"Ahead by a century" is a song by Canadian rock band The Tragically Hip. It was released as the lead single from their fifth studio album Trouble at the Henhouse, and it reached number one on Canada's singles chart. It is the band's most successful single in Canada, and was played as the last song on the Tragically Hip's final concert in 2016.
British artist Niki Hare taps into her agro, punk-infused toolbox to express frustration at getting ahead of yourself by incorporating the lyric, “Blow at high dough, blow at low dough”, into her edgy multimedia painting. The lyrics are also reflected in the bronze metallic leaf on the canvas that spells out Gord Downie's name as part of the painting.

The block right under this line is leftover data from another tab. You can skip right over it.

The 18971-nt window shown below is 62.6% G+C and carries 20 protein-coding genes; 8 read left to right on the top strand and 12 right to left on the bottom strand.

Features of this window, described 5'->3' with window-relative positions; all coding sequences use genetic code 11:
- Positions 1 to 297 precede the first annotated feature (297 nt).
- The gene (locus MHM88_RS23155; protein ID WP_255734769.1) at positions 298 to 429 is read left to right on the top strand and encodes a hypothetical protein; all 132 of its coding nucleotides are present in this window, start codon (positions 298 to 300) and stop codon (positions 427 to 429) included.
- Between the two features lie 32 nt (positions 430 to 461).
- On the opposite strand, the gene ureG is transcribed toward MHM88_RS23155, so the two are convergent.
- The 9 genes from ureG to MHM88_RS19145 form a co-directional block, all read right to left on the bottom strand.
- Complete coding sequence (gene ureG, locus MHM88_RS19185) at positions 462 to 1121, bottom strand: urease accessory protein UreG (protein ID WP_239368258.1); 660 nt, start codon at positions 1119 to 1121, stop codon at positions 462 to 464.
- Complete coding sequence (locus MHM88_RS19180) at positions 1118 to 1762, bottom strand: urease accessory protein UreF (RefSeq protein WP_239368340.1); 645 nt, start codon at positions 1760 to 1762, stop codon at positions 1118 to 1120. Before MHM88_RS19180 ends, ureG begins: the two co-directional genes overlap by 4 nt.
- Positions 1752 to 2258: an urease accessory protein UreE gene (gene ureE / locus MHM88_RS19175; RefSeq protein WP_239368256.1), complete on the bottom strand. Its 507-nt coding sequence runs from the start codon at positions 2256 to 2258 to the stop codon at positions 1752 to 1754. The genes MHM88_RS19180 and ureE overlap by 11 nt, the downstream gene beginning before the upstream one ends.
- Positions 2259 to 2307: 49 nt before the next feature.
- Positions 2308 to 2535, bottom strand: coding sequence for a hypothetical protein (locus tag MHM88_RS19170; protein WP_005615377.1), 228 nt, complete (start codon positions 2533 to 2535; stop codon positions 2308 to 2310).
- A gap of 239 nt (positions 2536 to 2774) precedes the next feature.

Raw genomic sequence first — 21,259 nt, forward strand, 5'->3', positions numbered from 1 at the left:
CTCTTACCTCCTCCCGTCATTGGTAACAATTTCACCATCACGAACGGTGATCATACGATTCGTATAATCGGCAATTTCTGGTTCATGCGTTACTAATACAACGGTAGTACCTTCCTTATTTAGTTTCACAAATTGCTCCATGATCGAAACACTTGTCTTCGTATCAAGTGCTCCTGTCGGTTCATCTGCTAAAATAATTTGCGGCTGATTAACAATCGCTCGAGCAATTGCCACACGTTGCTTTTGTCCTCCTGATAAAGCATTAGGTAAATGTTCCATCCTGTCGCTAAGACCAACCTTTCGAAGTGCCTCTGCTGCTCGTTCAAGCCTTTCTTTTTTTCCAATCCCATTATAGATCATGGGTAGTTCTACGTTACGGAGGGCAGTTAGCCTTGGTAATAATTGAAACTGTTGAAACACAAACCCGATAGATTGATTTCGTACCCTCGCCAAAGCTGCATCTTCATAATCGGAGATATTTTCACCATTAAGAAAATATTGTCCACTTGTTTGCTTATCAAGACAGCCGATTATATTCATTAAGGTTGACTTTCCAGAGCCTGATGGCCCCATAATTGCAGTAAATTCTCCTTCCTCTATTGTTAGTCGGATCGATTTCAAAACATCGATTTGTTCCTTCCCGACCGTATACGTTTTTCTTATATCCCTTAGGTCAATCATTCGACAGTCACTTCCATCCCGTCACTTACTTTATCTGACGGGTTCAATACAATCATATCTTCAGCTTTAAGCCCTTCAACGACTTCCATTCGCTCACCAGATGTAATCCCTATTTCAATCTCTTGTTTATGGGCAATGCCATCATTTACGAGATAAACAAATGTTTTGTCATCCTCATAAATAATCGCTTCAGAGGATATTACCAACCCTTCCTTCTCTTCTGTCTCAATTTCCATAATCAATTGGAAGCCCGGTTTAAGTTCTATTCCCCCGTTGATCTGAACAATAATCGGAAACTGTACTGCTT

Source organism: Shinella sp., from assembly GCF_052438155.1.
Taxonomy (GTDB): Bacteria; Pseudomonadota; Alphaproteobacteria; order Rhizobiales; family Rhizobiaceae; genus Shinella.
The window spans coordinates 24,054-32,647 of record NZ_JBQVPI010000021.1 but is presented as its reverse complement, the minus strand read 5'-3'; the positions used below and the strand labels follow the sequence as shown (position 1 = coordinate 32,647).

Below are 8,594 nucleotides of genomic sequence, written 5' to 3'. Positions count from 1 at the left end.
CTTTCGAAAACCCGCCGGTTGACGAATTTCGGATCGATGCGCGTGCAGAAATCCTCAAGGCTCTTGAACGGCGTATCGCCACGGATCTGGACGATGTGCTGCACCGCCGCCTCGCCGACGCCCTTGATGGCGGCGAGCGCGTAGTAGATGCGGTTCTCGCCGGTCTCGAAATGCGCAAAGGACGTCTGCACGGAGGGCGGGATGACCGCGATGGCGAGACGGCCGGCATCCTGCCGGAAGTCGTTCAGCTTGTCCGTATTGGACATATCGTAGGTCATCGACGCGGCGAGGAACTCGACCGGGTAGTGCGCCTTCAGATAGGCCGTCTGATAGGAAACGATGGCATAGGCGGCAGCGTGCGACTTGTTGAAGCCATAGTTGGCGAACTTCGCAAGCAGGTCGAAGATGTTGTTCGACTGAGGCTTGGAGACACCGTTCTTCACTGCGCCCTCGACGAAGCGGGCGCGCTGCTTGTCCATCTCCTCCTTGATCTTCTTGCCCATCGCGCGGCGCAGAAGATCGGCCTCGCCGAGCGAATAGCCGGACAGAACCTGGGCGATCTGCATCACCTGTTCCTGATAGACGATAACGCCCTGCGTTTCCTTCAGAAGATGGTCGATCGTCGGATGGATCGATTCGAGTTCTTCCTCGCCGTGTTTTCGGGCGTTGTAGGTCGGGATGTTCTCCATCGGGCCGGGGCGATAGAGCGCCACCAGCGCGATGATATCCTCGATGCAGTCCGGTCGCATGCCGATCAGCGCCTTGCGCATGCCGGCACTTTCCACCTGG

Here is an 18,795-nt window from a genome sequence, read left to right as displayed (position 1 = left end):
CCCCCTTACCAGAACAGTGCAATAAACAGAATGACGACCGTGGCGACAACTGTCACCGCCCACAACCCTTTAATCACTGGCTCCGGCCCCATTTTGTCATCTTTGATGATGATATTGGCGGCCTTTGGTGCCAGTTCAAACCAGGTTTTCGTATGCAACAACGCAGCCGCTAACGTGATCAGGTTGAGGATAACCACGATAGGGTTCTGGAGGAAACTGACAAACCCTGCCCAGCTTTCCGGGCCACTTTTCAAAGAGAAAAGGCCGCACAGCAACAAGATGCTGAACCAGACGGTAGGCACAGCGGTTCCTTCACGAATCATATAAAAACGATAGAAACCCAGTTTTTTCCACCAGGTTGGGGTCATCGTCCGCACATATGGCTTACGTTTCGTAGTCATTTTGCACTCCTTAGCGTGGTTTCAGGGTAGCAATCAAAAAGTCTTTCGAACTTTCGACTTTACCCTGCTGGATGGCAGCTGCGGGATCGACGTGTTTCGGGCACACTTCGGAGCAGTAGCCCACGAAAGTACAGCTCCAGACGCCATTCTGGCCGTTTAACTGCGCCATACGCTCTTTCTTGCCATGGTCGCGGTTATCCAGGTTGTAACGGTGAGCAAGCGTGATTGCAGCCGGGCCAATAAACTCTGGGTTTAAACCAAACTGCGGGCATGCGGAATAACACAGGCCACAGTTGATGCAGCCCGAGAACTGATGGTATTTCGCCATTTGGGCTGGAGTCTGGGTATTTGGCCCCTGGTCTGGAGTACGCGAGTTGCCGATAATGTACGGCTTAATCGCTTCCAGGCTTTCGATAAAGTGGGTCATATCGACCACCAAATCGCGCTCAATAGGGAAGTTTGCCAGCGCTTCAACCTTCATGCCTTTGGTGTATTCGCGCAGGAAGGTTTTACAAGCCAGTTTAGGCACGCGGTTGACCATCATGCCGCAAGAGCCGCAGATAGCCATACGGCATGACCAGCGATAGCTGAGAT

Ontario-based painter Daniel Hughes takes a different approach to the song's lyrics, choosing to paint a brooding, shadowy man who looks directly at the viewer and carries heavy crimson brush strokes on his body. The painting combines elements of a traditional landscape with a modern sense of drama and an underlying message of inspiration.
Edmonton-based Metis singer Celeigh Cardinal says her cover of The Hip's most successful single in Canada is a shining light mid-pandemic and a celebration of the band's contribution to Indigenous communities. She says it's an inspiring song with a powerful lyric that encourages people to appreciate the present and live a meaningful life.
The lyrics in the song are based on a poem by Canadian poet Pauline Johnson, who wrote it for her daughter and son-in-law. The lyrics are meant to convey the idea that no matter what you've done in your past, you can still change your future.